Arctic Monkeys – Suck it and See

Heralded as one of the greatest bands of their generation, the Arctic Monkeys have increasingly felt the heavy weight of expectation and the burden of the zeitgeist.  So much that they have gone out of their way to avoid any fan delusions or media typecast, last month Alex Turner rejected the mantle of ‘Voice of a generation’ in an interview with The Observer, while mischievously self-referencing their dilemma with cryptic album titles!

Of course they’re not the first band to find themselves labeled as the avatars of British indie-rock.  25 years ago The Smiths were adored with equal rapture and reverence after releasing The Queen is Dead.  Ironically this latest Arctic’s album offers similar comparison with Morrissey’s work, though not that of The Smiths.  The retro dense production, feed-back driven guitar lines and over all nostalgia recalls Morrissey in his solo years.  Although most of the 60’s romantic pop sound borrows more from fellow Sheffield troubadour Richard Hawley and Turner’s own project, The Last of the Shadow Puppets.

Interestingly the Arctic’s have chosen to divert their career path to a safer, more secure destination than on their previous desert rock album, Humbug, with the exception of terrible lead single, Brick to Brick, with its lumpen rock.  This is never more apparent than with Turner’s songwriting.  Once a quick-tongued commentator on life’s youthful pursuits, he’s now tuned his songwriting craft to a romantic bent, less swagger, more waltz, ‘Makes me want to blow the candles out/Just to see if you glow in the dark’.  By focusing on abstract wordplay, rather than acerbic wit, he’s managed to become frustratingly conformist.  You suspect he’s capable of more challenging subjects, but chooses career security over hostility!  Nevertheless, at times, he still paints sharp and funny imagery, ‘Your rarer than a can of dandelion and burdock/ And those other girls are just post-mix lemonade’. Similar to his mentor, James Skelly from The Coral, he’s fine tuned his vocals to a rich and plaintive timbre.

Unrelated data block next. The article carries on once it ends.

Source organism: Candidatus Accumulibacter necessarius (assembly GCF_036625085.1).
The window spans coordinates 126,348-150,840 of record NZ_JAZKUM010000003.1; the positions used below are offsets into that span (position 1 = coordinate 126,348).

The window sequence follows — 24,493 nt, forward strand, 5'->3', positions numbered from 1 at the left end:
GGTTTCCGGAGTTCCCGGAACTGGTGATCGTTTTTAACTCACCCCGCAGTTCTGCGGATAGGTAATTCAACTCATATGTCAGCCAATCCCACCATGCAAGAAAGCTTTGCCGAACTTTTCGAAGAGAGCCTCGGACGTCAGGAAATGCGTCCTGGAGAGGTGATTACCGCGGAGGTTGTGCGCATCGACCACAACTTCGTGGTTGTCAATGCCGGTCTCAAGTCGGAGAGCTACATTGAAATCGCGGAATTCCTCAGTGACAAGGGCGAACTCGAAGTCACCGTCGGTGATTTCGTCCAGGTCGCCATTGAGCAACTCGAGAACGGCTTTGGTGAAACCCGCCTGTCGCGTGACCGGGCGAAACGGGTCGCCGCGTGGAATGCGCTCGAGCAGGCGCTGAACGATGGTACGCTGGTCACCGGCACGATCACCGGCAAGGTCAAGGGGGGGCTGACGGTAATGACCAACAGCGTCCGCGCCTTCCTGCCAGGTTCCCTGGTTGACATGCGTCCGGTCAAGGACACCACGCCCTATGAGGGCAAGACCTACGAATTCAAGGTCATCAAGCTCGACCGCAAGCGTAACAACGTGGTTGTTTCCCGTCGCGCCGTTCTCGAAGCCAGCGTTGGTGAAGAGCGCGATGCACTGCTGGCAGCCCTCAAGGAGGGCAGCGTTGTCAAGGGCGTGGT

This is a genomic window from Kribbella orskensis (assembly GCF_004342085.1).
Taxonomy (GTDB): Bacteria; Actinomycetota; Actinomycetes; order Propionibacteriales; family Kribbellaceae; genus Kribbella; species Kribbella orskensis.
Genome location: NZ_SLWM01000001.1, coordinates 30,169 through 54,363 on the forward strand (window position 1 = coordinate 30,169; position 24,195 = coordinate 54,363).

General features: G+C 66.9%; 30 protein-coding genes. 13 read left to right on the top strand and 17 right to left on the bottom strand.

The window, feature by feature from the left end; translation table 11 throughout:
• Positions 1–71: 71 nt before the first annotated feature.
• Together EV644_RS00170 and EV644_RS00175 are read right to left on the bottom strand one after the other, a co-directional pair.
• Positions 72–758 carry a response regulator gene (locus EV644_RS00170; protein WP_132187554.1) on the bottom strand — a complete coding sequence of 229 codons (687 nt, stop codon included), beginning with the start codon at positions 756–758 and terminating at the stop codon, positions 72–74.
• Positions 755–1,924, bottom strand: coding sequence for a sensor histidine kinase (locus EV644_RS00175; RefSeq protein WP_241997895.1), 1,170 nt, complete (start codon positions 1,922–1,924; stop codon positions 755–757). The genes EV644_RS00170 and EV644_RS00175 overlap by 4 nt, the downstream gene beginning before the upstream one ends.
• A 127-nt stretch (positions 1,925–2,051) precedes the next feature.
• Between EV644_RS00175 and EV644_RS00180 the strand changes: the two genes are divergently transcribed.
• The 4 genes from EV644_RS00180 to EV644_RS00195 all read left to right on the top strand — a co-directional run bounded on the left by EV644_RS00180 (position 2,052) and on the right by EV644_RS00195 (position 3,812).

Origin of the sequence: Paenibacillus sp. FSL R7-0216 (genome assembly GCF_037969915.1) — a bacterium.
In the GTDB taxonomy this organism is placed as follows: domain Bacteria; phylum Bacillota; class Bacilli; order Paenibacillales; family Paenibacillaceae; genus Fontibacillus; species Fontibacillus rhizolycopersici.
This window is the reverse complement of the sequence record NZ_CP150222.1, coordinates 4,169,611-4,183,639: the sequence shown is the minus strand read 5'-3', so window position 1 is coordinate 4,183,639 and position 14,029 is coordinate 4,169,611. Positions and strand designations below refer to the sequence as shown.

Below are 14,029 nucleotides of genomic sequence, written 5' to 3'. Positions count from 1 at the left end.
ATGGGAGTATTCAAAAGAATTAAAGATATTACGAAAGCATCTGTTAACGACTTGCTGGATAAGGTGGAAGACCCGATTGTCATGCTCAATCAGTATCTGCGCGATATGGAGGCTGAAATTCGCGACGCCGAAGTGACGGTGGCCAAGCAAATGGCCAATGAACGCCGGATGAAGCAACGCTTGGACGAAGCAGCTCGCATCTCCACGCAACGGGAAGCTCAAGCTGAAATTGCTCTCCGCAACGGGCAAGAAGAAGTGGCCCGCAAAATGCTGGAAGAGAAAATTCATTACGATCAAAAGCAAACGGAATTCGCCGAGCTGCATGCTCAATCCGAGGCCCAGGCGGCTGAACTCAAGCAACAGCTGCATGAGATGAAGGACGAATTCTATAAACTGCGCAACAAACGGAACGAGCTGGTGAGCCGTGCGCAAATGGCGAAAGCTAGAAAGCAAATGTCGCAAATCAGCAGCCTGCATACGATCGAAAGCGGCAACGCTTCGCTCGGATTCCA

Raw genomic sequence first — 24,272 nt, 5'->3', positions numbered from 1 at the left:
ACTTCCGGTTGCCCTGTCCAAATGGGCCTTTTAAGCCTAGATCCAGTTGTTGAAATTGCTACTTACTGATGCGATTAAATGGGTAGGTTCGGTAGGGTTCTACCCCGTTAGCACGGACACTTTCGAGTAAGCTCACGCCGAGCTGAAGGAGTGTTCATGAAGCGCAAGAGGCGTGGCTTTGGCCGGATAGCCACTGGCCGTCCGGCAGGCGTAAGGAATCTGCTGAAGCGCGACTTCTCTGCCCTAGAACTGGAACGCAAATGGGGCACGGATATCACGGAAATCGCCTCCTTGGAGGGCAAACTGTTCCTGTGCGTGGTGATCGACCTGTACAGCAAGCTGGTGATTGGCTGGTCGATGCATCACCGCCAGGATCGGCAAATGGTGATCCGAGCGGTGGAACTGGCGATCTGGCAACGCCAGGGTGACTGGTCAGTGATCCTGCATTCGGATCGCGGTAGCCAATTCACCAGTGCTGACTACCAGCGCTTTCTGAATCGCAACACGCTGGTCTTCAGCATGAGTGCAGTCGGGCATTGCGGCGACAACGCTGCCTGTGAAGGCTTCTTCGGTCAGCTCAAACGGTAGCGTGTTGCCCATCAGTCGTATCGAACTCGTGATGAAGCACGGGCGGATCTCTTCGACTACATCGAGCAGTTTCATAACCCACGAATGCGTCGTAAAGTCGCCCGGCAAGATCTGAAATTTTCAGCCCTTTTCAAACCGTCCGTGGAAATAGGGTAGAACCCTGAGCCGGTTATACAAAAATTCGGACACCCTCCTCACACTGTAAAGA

It’s The Coral who the Arctic’s first nod their influence cap too, with the album beginning with the 60’s Mersey beat of ‘She’s Thunderstorms’, ‘Black Treacle’ and ‘The Hellcat Spangled Shalalala‘, all distorted jangles and soaring choruses.  And it’s this mid-tempo guitar pop that the band settle into, switching to a sound and environment that feels much more natural than the heavy, murky riffs of Humbug.  At times the musicianship shows mastery and maturity.  Of course there are moments of stoner rock, red herring single, ‘Brick to Brick’, the ordinary ‘Library Pictures‘ & ‘All of my own stunts‘ and the riff – baiting ‘Don’t sit down cause I’ve moved your chair’.  

It’s the album finale where the Arctic’s display their undoubted talent.  Titular song ‘Suck it and see’ is a wonderfully crafted pop song, and like its northern touchstones, Morrissey and Hawley, it sways and invigorates. ‘That’s were you’re wrong‘ swings like an indie anthem of yore, The Smiths and Echo and the Bunnymen compressed into 4 minutes of unbridled joy.  This is a sign of what might have been, where the song writing flair soars to impressive heights, unfortunately the majority of the album is shackled by conformity and fails to get out of the Monkey’s default setting.

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2 Comments to “Arctic Monkeys – Suck it and See”

  1. Well put sir. Not sure if this one will be my cup of tea

  2. Few good songs but the worst monkeys album in my eyes

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